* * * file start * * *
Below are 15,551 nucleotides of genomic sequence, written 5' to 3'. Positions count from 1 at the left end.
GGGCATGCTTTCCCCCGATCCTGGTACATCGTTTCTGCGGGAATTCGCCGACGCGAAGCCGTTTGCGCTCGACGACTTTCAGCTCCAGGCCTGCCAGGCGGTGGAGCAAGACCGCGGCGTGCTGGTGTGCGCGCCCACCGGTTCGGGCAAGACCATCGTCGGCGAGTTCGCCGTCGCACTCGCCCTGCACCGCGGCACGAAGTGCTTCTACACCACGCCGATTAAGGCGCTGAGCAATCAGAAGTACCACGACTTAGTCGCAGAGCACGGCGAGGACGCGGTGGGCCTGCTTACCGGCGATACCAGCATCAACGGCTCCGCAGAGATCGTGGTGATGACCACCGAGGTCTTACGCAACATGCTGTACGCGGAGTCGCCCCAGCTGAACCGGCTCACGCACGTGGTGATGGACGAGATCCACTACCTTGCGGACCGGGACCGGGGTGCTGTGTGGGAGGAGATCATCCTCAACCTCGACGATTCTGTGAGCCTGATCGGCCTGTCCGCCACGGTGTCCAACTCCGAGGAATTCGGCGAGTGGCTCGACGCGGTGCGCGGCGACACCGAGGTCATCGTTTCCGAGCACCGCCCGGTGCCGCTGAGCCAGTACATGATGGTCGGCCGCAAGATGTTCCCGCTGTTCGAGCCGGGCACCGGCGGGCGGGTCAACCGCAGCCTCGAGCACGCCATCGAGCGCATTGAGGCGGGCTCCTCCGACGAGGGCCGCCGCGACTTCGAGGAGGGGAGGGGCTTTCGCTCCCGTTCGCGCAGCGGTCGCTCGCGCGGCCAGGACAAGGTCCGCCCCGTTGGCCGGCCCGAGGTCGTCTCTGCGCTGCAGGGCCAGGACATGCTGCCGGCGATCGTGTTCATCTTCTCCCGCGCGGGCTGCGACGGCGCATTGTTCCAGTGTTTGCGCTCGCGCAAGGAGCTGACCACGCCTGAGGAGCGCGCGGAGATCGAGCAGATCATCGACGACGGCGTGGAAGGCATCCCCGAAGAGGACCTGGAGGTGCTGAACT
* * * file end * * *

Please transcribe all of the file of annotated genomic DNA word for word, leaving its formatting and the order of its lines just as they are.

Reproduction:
Below are 15,551 nucleotides of genomic sequence, written 5' to 3'. Positions count from 1 at the left end.
GGGCATGCTTTCCCCCGATCCTGGTACATCGTTTCTGCGGGAATTCGCCGACGCGAAGCCGTTTGCGCTCGACGACTTTCAGCTCCAGGCCTGCCAGGCGGTGGAGCAAGACCGCGGCGTGCTGGTGTGCGCGCCCACCGGTTCGGGCAAGACCATCGTCGGCGAGTTCGCCGTCGCACTCGCCCTGCACCGCGGCACGAAGTGCTTCTACACCACGCCGATTAAGGCGCTGAGCAATCAGAAGTACCACGACTTAGTCGCAGAGCACGGCGAGGACGCGGTGGGCCTGCTTACCGGCGATACCAGCATCAACGGCTCCGCAGAGATCGTGGTGATGACCACCGAGGTCTTACGCAACATGCTGTACGCGGAGTCGCCCCAGCTGAACCGGCTCACGCACGTGGTGATGGACGAGATCCACTACCTTGCGGACCGGGACCGGGGTGCTGTGTGGGAGGAGATCATCCTCAACCTCGACGATTCTGTGAGCCTGATCGGCCTGTCCGCCACGGTGTCCAACTCCGAGGAATTCGGCGAGTGGCTCGACGCGGTGCGCGGCGACACCGAGGTCATCGTTTCCGAGCACCGCCCGGTGCCGCTGAGCCAGTACATGATGGTCGGCCGCAAGATGTTCCCGCTGTTCGAGCCGGGCACCGGCGGGCGGGTCAACCGCAGCCTCGAGCACGCCATCGAGCGCATTGAGGCGGGCTCCTCCGACGAGGGCCGCCGCGACTTCGAGGAGGGGAGGGGCTTTCGCTCCCGTTCGCGCAGCGGTCGCTCGCGCGGCCAGGACAAGGTCCGCCCCGTTGGCCGGCCCGAGGTCGTCTCTGCGCTGCAGGGCCAGGACATGCTGCCGGCGATCGTGTTCATCTTCTCCCGCGCGGGCTGCGACGGCGCATTGTTCCAGTGTTTGCGCTCGCGCAAGGAGCTGACCACGCCTGAGGAGCGCGCGGAGATCGAGCAGATCATCGACGACGGCGTGGAAGGCATCCCCGAAGAGGACCTGGAGGTGCTGAACT